Which explains Anslinger’s anxiety and the Bureau’s special interest in this study in particular.   Because this one made use of artificial Cannabis, from two sources that were already licensed under the Marihuana Tax Act by the Bureau.   This one seems to have slipped right through the cracks --- thus the reason (in this museum’s opinion) for the special interest from the Bureau.

Today [for all practical purposes] it is against the law to do any medical research on Medical Cannabis in this country.   And has been so probably since the days of Harry Anslinger.   HOW? --- To quote another section of this book (on why Medical Cannabis will never be legalized) :

. . . The narc's have a very long history of repressing / ignoring the truth. . . . There are numerous other ways the narc's have of assuring that Cannabis NEVER gets FDA approval. HOW?

You want to do medical research [6] on Cannabis, you FIRST have to get a permit from the Drug Police. Of which, they simply don't give out.   In fact, since the passage of the control substances act (1970), all the way up until California passed Prop-215 legalizing Medical Cannabis under their state laws, NONE were issued. According to Chemical Heritage Magazine:
"Today, American researchers who wish to obtain legal cannabis for scientific study must apply to the National Institute on Drug Abuse (NIDA), which maintains a government-funded, 1.5-acre marijuana farm in Oxford, Mississippi.   Compared with street marijuana, however, the government's plants are low in cannabinoid content, and some researchers have also complained of the institute's slow and seemingly arbitrary decisions.   In 1994 Donald Abrams, a professor of medicine at the University of California, San Francisco, proposed to study the effects of smoking cannabis on HIV-related weight loss, but his application was rejected by NIDA, even though it had been approved by the U.S. Food and Drug Administration.   When he then resubmitted his proposal, this time emphasizing the drug's potential negative effects, NIDA not only approved the study but also provided him with nearly a million dollars in funding.   Another researcher, Lyle Craker of the University of Massachusetts-Amherst, applied to the Drug Enforcement Administration in 2001 for the right to grow cannabis for research purposes as a way of sidestepping these potency and access issues.   For three years he heard nothing, until a federal court ordered the Drug Enforcement Administration to respond.   They said no, so he sued them. That case is still under way. "
. . . . . The chill affected researchers as well as clinicians. Medical journals published dozens of studies before the tax act but few after its enactment.   As researcher Lester Grinspoon noted, " virtually no medical investigation of cannabis was conducted for many years " as a string of additional laws, including the 1951 Boggs Act and the 1970 Controlled Substances Act, further deterred research." --- T. Geller - Chemical Heritage Magazine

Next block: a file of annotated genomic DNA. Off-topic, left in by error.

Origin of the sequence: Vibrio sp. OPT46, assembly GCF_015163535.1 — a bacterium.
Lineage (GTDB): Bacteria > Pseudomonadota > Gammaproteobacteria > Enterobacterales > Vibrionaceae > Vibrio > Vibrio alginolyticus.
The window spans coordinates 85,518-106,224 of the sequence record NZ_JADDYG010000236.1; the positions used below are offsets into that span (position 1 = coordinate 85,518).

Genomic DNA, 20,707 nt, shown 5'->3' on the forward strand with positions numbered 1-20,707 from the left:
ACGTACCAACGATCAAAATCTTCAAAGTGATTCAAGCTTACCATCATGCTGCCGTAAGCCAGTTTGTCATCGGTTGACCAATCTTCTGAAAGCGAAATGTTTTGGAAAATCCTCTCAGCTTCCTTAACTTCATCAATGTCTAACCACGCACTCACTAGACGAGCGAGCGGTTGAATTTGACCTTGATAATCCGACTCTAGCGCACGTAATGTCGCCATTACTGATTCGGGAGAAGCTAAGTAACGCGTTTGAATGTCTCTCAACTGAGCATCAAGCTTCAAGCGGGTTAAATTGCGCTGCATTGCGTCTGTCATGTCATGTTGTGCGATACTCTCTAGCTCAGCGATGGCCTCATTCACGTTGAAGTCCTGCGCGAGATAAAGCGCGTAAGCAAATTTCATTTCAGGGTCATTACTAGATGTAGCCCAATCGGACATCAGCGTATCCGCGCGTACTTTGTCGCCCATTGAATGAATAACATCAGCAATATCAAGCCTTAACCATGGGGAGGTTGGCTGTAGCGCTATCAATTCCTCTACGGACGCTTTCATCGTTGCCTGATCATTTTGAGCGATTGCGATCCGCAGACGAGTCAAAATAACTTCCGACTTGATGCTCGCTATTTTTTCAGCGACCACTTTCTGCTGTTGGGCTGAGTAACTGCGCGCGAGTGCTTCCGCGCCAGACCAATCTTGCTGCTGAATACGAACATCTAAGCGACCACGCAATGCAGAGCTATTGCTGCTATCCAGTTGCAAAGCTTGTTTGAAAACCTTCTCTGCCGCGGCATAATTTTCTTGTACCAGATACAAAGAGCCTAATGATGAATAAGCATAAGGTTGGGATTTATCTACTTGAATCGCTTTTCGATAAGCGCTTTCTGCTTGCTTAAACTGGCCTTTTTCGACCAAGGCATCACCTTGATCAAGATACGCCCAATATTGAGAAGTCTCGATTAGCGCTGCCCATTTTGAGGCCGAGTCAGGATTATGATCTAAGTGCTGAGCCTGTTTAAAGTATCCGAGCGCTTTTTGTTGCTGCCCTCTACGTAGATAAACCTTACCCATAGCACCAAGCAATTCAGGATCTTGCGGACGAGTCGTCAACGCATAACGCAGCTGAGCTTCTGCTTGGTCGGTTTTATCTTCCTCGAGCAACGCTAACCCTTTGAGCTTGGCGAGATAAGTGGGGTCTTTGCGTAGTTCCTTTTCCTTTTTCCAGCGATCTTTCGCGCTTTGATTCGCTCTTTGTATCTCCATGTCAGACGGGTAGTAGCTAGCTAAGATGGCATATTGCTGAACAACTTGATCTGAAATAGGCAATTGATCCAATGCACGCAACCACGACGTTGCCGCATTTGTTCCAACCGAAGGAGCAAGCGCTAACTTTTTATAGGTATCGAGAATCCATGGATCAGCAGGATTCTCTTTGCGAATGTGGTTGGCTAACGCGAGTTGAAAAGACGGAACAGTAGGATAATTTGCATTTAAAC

Which is a nice way of [saying] -- NO WAY IS IT EVER GOING TO BE RE-LEGALIZED.

420 Magazine -
[2]— For the purist, it is uncertain whether Dr. Jean Davis is doctor by PHD degree or a licensed MD.   In either case it would not effect the study as licensed MD’s were involved in the research. [3]-- Tetrahydrocannabinol (THC) - According to the Wikipedia
“Tetrahydrocannabinol (THC), also known as delta-9-tetrahydrocannabinol (?9-THC), is the principal psychoactive constituent of the cannabis plant.   First isolated in 1964 . . . more. “
However, as this study was conducted in 1947 (and as pure THC was not isolated until 1964), we must use a different definition.   That being, a resinous substance extracted from the flowering tops of the female Hemp plant, picked just before pollination.   Or in other words, Tetrahydrocannabinol can be thought of as just being another word for Cannabis the plant.
[4]-- HOMOLOGS - WARNING, no one over here is a chemist, as such we just think of this word as being akin to – an inferior chemical (made in a lab) imitation of a naturally occurring substance. Or something that’s around 85% chemically (just like) but not quite.   Thus when someone says, THC-homologs, they mean a synthetic substance or version of the real thing that’s not quite as good.
[5]— The quotation is not a word for word quotation, so as not to be sued under the copyright laws, but in context is ok.
[6] - The narc's did give out permits to do Safety research on Cannabis, but it is a historic fact that they never allowed for any kind of FDA approval type of research to be done -- NO WAY.